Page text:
Summary

Citations

Citations to this article as recorded by  
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Relationship Between Current Sleep Duration and Past Suicidal Ideation or Attempt Among Korean Adolescents
Sung-In Jang, Kwang-Sig Lee, Eun-Cheol Park
J Prev Med Public Health. 2013;46(6):329-335.   Published online November 28, 2013
DOI: https://doi.org/10.3961/jpmph.2013.46.6.329
  • 10,273 View
  • 100 Download
  • 15 Crossref
AbstractAbstract PDF
Objectives

To comprehensively examine the relationship between current sleep duration and past suicidal idea or attempt among Korean adolescents.

Methods

Data came from the 2009 Korea Youth Risk Behavior Web-based Survey with 75 066 participants (with the participation rate of 97.6%) in 800 middle and high schools. Binary logistic regression was conducted by gender and depressed mood to identify significant factors for suicidal ideation/attempt. The dependent variable was the log odds of suicidal ideation/attempt, while the independent/control variables were sleep duration and other demographic, socio-economic and health-related factors.

Results

A negative association between sleep duration and suicidal ideation or attempt was weaker for those with depressed mood than for those without such experience in Korea for Year 2009. The odds ratio of suicidal ideation/attempt regarding less than 4 hours of sleep compared to 6 to 7 hours of sleep, was smaller in a group with depressed mood than in a group without such experience, for example, 1.64 (95% confidence interval [CI], 1.29 to 2.08) vs. 2.06 (95% CI, 1.34 to 3.17) for men's suicidal ideation, 2.50 (95% CI, 1.69 to 3.69) vs. 3.89 (95% CI, 1.74 to 8.66) for men's suicidal attempt. A negative association between age (or self-rated health) and suicidal ideation/attempt was also weaker for those with depressed mood than for those without such experience in the nation for the year.

Conclusions

There was a negative association between sleep duration and suicidal ideation/attempt in Korea for Year 2009 and this association was weaker for those with depressed mood than for those without such experience. Based on the findings of this study, adolescents' better mental health and longer, more comfortable sleep might help to prevent their suicidal ideation and attempt in Korea.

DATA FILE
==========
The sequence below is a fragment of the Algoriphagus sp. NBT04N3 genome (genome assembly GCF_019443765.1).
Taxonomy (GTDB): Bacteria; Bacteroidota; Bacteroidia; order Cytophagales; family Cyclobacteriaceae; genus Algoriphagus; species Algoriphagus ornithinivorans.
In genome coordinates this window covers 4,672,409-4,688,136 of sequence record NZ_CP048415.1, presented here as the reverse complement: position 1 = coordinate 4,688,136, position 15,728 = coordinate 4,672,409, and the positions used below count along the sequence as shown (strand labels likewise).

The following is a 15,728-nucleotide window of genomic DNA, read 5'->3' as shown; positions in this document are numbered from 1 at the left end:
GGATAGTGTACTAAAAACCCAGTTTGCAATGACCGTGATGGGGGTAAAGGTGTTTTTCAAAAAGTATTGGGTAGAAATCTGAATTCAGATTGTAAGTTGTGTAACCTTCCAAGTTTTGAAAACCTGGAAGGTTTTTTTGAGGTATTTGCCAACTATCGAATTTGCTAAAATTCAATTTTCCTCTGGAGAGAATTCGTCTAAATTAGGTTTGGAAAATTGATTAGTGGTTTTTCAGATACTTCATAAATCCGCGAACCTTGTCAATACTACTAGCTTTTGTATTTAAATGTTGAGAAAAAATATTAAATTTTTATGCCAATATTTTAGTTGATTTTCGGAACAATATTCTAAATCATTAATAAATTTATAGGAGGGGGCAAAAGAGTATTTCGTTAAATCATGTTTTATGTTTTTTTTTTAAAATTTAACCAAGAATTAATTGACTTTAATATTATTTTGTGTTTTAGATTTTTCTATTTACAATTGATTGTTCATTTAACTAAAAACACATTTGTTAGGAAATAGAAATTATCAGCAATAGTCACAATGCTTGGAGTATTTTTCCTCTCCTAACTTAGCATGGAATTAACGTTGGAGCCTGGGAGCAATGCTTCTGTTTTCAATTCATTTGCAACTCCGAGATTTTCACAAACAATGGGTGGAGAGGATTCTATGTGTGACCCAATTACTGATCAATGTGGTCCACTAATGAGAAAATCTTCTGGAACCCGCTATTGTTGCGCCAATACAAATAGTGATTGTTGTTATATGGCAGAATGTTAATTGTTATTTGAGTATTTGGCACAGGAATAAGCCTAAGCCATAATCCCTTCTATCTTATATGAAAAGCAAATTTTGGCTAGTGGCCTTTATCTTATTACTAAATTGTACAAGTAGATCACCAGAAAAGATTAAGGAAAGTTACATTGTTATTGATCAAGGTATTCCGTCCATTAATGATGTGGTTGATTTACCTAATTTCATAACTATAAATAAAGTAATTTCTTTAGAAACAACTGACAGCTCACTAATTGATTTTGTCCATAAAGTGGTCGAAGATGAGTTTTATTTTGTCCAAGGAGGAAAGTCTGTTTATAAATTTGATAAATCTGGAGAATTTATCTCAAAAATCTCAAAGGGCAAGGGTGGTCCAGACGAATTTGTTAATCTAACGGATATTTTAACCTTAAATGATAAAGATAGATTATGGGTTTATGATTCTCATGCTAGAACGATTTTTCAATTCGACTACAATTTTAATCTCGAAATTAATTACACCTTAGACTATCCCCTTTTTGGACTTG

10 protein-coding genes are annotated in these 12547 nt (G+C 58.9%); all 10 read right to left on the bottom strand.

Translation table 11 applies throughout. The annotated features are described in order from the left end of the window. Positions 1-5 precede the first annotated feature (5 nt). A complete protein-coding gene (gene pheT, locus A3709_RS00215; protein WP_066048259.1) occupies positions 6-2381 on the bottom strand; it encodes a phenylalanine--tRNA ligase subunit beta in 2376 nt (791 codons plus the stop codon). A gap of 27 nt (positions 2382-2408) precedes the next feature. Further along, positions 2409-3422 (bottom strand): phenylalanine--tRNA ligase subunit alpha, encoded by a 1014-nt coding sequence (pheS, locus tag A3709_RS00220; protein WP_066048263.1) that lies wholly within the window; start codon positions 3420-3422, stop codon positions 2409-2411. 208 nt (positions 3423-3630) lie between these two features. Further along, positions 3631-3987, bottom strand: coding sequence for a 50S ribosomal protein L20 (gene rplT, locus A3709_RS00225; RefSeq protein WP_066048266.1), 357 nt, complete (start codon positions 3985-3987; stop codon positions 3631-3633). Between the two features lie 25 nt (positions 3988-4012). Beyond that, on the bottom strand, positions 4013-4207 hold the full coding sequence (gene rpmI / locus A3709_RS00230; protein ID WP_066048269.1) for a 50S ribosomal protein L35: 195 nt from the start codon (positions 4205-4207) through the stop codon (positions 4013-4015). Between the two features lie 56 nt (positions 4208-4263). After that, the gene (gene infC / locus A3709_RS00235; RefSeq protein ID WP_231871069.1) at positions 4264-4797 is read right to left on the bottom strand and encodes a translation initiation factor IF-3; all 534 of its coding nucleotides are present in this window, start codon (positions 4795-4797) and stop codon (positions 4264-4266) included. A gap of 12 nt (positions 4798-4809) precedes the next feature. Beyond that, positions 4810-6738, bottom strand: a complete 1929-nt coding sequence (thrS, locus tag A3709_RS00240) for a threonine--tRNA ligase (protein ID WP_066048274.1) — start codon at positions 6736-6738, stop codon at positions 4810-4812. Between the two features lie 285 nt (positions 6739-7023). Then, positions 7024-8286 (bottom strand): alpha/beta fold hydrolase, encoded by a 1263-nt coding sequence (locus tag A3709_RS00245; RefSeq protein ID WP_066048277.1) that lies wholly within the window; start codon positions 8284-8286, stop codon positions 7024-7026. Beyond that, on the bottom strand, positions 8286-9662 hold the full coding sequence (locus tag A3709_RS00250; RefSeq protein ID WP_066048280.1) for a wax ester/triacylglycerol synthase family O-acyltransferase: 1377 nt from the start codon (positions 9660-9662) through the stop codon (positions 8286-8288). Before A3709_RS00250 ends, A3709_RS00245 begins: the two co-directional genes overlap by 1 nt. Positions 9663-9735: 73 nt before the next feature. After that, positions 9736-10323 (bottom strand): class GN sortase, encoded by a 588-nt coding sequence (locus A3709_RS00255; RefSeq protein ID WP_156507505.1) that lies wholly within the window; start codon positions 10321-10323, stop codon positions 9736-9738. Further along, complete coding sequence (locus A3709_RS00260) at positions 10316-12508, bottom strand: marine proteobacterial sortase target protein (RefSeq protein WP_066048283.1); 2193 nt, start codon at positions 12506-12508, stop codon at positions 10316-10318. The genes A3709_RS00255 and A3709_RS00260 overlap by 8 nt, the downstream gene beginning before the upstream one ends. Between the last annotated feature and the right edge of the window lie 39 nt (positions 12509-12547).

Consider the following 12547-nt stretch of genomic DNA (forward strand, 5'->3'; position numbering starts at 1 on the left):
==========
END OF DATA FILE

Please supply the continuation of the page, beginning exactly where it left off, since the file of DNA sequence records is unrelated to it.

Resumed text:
Summary

Citations

Citations to this article as recorded by  
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A Prospective Cohort Study on the Relationship of Sleep Duration With All-cause and Disease-specific Mortality in the Korean Multi-center Cancer Cohort Study
Yohwan Yeo, Seung Hyun Ma, Sue Kyung Park, Soung-Hoon Chang, Hai-Rim Shin, Daehee Kang, Keun-Young Yoo
J Prev Med Public Health. 2013;46(5):271-281.   Published online September 30, 2013
DOI: https://doi.org/10.3961/jpmph.2013.46.5.271
  • 12,731 View
  • 163 Download
  • 69 Crossref
AbstractAbstract PDF
Objectives

Emerging evidence indicates that sleep duration is associated with health outcomes. However, the relationship of sleep duration with long-term health is unclear. This study was designed to determine the relationship of sleep duration with mortality as a parameter for long-term health in a large prospective cohort study in Korea.

Methods

The study population included 13 164 participants aged over 20 years from the Korean Multi-center Cancer Cohort study. Information on sleep duration was obtained through a structured questionnaire interview. The hazard ratios (HRs) and 95% confidence intervals (CIs) for mortality were estimated using a Cox regression model. The non-linear relationship between sleep duration and mortality was examined non-parametrically using restricted cubic splines.

Results

The HRs for all-cause mortality showed a U-shape, with the lowest point at sleep duration of 7 to 8 hours. There was an increased risk of death among persons with sleep duration of ≤5 hours (HR, 1.21; 95% CI, 1.03 to 1.41) and of ≥10 hours (HR, 1.36; 95% CI, 1.07 to 1.72). In stratified analysis, this relationship of HR was seen in women and in participants aged ≥60 years. Risk of cardiovascular disease-specific mortality was associated with a sleep duration of ≤5 hours (HR, 1.40; 95% CI, 1.02 to 1.93). Risk of death from respiratory disease was associated with sleep duration at both extremes (≤5 and ≥10 hours).

Conclusions

Sleep durations of 7 to 8 hours may be recommended to the public for a general healthy lifestyle in Korea.

Summary

Citations

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JPMPH : Journal of Preventive Medicine and Public Health